Saturday, December 11, 2010

Just a Trip to the Store

I maneuver the cruiser through the twisted streets, keeping an eye out for Christine, but I don't see her. A minute later I've reached the large orange gate of Eagle Market but it's firmly shut. Maybe the other gate is open on the Delmas side I think to myself and edge my way out onto the main street. This is the first time I've seen the main road in 5 days. The pavement is black with soot, a rogue dumpster sits on an awkward angle, half on the sidewalk, half on the street and I can still see the treads of numerous burnt tires. Expressionless people stand around, but since they haven't formed into a mob, I decide it's safe to proceed. Nervously I drive on, and it doesn't take me long to see that the second gate is closed as well. I wonder where Christine is? I muse. I didn't see her walking along the side of the road and now Eagle is closed. I quickly dial her number but get a busy tone. A few seconds later she calls back to say that the guards, seeing a white girl waiting outside the closed gate quickly let her in. You can come in too," she says. "Just park somewhere alongside the road." I quickly make a U-turn since traffic is light and find a spot to park in front of a closed pharmacy. Before I get out I double check to see if my money is still in my one pocket and my cellphone in the other. I then grab my taser off the seat beside me and hop out of the cruiser. On the edge of the road I look both ways and then make a quick dash to the center divider. My flip flops slap rhythmically against the blackened pavement. One more dash and I've made it to the gate. It's locked so I wait as a Haitian man knocks on the gate. You can't come in, he's told through a slit in the side and the man then walks away. I try to edge closer to the slit so that the guards can see me, but I can't get the right angle. What to do? People stare at me as I wait, making me nervous so I decide to call Christine again. No answer. Just then another Haitian man walks up and opens a slider window in the gate. When the guards catch sight of me through the slider they quickly ease open the gate and pull me in. A second later I'm standing smack dab in front of Christine. We look at each other and grin. Haiti is so weird, sometime you just have to laugh. I look around and notice that instead of the usual two guards there are now 8, and they look serious and heavily armed. The wife of the owner of the store, spotting us, immediately commands us to move away from the gate. She looks very nervous. "As if someone is going to shoot us through the crack." I joke to Christine, and we both laugh again. "You can't go in yet." The owner's wife then tells us. "Just wait there." She points to a spot just in front of the store so we oblige. A few minutes later she tells us we can come in. With our grocery carts ready we split up and start shopping. What to get? I wonder. I didn't make a list and I'm not sure if I'm shopping for a few days or several weeks. There's so much uncertainty. We're on Stage 2 of our evacuation plan meaning we have to have our suitcases ready, but that doesn't mean we're going anywhere. If things escalate we need to be ready to leave quickly, but if not, we need to have enough food to last us for several weeks. There's no saying if grocery stores will stay open and if we have to lay low for awhile we need to stock up. Looking at the rows of grocery I get this weird almost panicky feeling inside me. What if I forget something important? Pushing those thoughts aside, I get to work filling my cart with fruits, vegetables, eggs, spaghetti sauce, noodles, bread, flour, milk, toilet paper, dish washing liquid and laundry soap. When I'm finally ready to pay at the checkout counter I realize I didn't bring enough money so I quickly scan my cart and then put some items aside. The clerk is kind enough to give me a 5% discount so I can almost purchase everything I've picked out. By now, the front gate has been pushed open and the store becomes increasingly busy. Leaving the store, I look curiously at the determined and focused expressions of those coming in to shop. That's probably what I looked like too while I shopped I decide, smiling now. Once the groceries are all loaded I drive Christine the short distance back to her house. A few minutes later I'm home again too and a relieved Anoud quickly pushes the gate open for me. Since Jason is back at work today, Jayden is playing outside with Denise's boys. "Come inside to Mom", I yell to him, before I push open the door and get ready to stow away our supplies.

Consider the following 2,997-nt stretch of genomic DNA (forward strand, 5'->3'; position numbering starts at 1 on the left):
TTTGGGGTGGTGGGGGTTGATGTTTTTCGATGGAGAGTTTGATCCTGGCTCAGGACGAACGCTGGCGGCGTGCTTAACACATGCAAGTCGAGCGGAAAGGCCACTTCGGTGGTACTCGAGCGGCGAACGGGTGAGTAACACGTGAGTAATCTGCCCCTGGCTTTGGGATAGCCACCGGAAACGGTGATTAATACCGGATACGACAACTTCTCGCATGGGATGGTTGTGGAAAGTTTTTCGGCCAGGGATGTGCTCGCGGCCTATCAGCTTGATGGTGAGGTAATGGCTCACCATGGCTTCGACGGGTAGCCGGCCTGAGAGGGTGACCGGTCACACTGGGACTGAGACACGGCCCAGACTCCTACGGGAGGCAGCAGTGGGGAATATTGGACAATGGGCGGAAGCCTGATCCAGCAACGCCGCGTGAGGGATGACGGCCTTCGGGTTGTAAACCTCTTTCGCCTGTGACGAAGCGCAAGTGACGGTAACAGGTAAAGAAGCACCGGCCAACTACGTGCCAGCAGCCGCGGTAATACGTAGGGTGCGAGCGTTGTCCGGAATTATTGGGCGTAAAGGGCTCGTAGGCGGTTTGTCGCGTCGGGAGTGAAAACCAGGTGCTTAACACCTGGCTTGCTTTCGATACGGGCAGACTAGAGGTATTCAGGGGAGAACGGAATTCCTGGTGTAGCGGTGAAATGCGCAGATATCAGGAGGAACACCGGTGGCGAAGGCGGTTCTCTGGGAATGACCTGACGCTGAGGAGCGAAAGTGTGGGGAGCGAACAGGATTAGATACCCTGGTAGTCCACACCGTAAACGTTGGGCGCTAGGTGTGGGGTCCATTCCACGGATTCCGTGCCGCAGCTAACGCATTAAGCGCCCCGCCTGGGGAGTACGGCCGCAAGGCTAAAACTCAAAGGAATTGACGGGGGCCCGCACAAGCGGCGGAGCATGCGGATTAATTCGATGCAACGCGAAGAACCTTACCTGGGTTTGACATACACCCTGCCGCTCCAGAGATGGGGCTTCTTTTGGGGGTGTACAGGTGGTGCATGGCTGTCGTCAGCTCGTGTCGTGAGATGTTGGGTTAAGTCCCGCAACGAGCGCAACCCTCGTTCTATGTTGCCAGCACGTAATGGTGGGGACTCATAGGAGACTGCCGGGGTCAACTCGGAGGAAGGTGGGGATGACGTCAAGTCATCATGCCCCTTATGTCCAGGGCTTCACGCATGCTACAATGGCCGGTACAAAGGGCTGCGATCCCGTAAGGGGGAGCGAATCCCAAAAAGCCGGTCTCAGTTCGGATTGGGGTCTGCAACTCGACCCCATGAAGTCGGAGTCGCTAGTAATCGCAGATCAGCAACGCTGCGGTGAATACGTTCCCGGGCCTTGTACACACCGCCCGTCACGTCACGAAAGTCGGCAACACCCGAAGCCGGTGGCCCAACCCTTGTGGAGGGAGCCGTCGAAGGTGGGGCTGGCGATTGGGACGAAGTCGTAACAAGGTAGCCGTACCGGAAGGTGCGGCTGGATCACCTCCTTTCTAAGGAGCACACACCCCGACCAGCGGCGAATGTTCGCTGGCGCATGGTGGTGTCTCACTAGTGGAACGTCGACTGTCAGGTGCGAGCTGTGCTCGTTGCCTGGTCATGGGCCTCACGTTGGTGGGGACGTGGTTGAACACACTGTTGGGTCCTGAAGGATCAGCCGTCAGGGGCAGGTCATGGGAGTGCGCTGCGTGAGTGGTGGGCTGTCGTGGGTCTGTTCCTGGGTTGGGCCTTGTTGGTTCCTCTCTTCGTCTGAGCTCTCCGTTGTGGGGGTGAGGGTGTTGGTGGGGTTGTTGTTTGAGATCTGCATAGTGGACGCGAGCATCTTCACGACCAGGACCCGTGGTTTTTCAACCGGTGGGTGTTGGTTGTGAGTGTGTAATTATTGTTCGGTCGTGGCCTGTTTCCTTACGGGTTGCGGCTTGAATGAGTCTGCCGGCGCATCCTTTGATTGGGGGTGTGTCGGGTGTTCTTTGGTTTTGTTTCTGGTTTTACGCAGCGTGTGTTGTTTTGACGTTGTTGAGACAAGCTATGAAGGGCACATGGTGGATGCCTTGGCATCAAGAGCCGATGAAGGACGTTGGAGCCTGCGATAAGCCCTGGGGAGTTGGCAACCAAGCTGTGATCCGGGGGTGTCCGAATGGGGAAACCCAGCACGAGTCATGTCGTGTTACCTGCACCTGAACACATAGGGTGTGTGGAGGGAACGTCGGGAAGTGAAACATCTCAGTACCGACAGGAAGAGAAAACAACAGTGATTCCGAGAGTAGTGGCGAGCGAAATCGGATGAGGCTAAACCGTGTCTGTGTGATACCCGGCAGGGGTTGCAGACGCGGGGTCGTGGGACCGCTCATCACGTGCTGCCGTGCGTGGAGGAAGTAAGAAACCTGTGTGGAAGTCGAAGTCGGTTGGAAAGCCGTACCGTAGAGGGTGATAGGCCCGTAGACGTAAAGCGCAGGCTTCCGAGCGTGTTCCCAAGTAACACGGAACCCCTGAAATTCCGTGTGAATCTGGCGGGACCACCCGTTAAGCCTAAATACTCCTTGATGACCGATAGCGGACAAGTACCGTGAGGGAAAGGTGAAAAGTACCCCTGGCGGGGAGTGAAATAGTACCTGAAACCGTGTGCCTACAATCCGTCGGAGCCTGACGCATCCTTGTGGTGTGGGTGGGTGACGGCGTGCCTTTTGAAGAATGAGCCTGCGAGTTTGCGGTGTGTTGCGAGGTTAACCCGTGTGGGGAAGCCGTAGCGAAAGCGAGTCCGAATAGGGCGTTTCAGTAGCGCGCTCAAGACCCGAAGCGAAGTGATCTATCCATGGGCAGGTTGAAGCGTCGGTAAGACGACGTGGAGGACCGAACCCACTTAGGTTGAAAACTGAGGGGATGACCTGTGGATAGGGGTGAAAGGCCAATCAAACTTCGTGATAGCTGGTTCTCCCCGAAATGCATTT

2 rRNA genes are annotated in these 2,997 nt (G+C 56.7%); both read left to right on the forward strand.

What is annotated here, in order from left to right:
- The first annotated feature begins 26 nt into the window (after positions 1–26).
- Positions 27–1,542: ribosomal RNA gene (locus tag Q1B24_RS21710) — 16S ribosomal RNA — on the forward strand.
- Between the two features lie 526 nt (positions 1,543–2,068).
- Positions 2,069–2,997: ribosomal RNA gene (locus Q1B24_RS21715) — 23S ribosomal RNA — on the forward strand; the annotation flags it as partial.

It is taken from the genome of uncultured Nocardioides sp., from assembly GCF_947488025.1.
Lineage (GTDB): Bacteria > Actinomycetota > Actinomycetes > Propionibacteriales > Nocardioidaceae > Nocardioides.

1. Will, you are a very brave trooper! We pray for the Lord's continued care over you all.

  2. Next time, I'll bring flares so you can find me better!!

  3. Scary!!!

    Hope things will get better! You take care ok?

    Love the Jansens